July 28, 2014
July 25, 2014
D.C. Circuit Overturns Federal Communications Commission's (FCC) Net Neutrality Order
Earlier this month, the United States Court of Appeals for the District of Columbia Circuit vacated portions of the FCC's net neutrality mandate, holding that the Commission did not have statutory authority to regulate broadband providers by prohibiting them from blocking or prioritizing Internet traffic. Verizon v. Federal Communications Commission, No. 11-1355 (D.C. Cir. Jan. 14, 2014). The decision is the latest in the net neutrality debate which has been waging for several years and is a blow to major net neutrality advocates such as eBay and Amazon.
In 2010, the FCC issued an order which imposed disclosure, anti-blocking, and anti-discrimination requirements on broadband providers, known as the "Open Internet Order." In essence, the Open Internet Order prohibited broadband providers from discriminating and prioritizing the flow of Internet traffic.
Local access providers such as Verizon, oppose net neutrality regulations which prohibit those companies from providing higher speed Internet access to those who pay more for the service. Verizon and other carriers would effectively prioritize Internet traffic and allow those who pay a premium to access the Internet "fast lane." Proponents of net neutrality fear that prioritizing Internet traffic in this manner would prevent end-users from accessing “edge providers” such as eBay, Amazon, and YouTube or degrade the quality of end users' access to edge providers. Consumer interest groups also caution that, without net neutrality regulations, consumers and edge providers may see increased costs.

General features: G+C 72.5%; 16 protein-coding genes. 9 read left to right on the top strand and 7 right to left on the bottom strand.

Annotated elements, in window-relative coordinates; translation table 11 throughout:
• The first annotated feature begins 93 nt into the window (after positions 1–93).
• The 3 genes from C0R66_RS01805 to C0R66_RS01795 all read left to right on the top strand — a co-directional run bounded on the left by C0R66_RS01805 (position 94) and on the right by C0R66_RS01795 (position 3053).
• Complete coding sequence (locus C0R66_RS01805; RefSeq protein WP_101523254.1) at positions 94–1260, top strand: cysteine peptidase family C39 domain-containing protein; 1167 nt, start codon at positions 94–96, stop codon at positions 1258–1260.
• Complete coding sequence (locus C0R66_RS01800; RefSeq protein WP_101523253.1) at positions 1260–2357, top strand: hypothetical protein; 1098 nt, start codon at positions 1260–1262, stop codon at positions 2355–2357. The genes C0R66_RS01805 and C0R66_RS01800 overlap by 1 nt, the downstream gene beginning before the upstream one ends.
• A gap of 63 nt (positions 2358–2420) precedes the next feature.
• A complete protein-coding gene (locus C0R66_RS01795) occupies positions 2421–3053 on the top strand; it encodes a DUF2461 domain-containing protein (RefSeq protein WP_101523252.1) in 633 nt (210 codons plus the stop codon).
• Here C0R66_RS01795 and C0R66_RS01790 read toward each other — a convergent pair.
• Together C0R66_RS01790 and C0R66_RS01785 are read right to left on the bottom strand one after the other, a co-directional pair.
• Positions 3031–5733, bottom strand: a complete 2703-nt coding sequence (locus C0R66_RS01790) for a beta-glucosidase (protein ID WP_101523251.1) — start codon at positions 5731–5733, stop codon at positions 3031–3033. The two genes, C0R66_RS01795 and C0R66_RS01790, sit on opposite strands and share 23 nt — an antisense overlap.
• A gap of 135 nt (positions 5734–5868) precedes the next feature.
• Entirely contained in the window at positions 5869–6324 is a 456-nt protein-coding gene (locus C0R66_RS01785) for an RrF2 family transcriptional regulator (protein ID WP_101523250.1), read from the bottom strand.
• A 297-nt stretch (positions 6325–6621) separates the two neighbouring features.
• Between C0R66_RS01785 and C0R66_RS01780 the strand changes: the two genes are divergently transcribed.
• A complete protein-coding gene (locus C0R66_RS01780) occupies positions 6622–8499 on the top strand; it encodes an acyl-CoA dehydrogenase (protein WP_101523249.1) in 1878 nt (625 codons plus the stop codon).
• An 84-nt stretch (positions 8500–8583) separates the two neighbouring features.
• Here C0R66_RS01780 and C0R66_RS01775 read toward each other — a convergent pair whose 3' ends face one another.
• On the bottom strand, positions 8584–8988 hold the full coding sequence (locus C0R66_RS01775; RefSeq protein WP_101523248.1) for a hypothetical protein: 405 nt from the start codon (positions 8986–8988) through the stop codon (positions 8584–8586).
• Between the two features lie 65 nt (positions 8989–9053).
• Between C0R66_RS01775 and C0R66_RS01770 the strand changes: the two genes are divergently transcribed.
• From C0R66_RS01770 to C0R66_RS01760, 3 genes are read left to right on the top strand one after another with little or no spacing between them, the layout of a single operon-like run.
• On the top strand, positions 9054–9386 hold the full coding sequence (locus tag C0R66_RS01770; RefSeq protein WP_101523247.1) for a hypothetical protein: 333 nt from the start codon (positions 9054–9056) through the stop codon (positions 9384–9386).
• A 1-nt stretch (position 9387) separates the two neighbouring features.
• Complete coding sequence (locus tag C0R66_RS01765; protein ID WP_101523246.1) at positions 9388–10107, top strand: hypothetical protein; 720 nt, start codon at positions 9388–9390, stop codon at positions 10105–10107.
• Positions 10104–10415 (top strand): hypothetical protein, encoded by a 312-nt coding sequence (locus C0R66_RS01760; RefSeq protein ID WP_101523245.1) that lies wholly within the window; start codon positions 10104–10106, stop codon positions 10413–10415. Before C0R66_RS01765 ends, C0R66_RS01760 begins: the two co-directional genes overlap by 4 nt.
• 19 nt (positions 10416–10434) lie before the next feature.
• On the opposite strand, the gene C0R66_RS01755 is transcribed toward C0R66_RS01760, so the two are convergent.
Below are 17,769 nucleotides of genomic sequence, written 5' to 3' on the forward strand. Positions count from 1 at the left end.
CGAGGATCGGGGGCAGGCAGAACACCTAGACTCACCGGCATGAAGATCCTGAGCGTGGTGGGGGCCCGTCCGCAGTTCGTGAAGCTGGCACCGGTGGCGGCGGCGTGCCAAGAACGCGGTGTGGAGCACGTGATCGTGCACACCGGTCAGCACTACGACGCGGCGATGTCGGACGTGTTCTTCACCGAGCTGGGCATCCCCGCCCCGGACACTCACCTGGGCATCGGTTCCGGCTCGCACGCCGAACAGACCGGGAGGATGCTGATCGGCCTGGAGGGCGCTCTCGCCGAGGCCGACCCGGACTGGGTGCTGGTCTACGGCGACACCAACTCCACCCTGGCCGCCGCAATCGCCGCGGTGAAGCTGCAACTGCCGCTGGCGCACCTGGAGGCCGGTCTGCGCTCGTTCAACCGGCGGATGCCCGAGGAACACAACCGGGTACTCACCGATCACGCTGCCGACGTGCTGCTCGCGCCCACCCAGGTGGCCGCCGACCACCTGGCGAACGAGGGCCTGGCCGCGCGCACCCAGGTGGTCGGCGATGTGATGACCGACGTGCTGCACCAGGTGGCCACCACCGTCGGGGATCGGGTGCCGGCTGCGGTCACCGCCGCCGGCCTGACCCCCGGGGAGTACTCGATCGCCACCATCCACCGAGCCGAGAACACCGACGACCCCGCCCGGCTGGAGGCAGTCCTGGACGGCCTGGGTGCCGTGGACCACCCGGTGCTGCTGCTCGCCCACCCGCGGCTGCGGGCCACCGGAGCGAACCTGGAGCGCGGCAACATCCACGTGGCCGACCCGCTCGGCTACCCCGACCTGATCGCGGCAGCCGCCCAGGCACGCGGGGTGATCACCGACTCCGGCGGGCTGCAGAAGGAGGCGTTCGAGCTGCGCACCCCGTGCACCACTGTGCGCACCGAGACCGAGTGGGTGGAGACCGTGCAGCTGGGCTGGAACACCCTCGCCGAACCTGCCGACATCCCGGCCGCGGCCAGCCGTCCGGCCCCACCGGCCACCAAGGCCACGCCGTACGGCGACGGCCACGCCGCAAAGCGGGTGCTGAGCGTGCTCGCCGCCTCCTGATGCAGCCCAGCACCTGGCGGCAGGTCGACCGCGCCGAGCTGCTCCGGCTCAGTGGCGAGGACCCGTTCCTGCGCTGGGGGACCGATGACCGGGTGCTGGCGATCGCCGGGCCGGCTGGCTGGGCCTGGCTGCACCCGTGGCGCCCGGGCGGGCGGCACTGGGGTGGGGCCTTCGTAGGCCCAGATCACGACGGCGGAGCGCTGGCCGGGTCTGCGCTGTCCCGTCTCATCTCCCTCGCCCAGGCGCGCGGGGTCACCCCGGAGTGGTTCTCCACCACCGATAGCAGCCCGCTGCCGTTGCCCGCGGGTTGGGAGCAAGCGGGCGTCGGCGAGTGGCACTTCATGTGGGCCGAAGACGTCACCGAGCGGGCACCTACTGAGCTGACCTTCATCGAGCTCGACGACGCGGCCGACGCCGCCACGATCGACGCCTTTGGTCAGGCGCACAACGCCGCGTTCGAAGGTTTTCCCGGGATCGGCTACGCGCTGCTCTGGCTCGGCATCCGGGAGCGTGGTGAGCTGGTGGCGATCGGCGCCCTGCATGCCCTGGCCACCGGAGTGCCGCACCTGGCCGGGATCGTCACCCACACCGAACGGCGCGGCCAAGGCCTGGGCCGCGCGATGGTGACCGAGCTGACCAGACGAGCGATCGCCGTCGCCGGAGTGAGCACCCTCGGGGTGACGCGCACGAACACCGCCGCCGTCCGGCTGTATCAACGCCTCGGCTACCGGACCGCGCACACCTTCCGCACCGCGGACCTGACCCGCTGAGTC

Ironically, the Court held that the FCC does in fact have authority to impose the regulations contained in the Open Internet Order, but because of a prior Commission ruling classifying broadband providers as information-service providers, rather than as common carriers, the FCC is expressly prohibited from imposing such regulations on broadband providers by the Communications Act of 1934. Indeed, the Court held that Section 706 of the Telecommunications Act of 1996 vests the FCC with affirmative authority to regulate broadband providers, including the ability "to promulgate rules governing broadband providers' treatment of Internet traffic, and its justification for the specific rules at issue here." Id. at 4. The Court further explained however, that "[e]ven though section 706 grants the Commission authority to promote broadband deployment by regulating how broadband providers treat edge providers, the Commission may not, as it recognizes, utilize that power in a manner that contravenes any specific prohibition contained in the Communications Act." Id. at 45.
The Telecommunications Act of 1996 classifies two categories of entities: (1) telecommunications carriers (or common carriers), which provide basic services subject to regulation under Title II of the Communications Act of 1934; and (2) information-service providers, which provide enhanced services not subject to Title II regulation. When determining how to regulate broadband service provided by cable companies, the FCC determined that cable broadband providers provide a "single, integrated information service" and thus, were classified as information-service providers exempt from Title II regulation.
Therefore, the Court held that by imposing anti-discrimination and anti-blocking rules on broadband providers pursuant to Title II, the FCC was effectively treating an information-service provider as a telecommunications provider or common carrier. The Court reasoned that because "the Commission has chosen to classify broadband providers in a manner that exempts them from treatment as common carriers, the Communications Act expressly prohibits the Commission from nonetheless regulating them as such." Id. at 4. Accordingly, the Court vacated the portions of the Open Internet Order prescribing anti-discrimination and anti-blocking for broadband providers. The FCC has indicated that it intends to appeal the decision.
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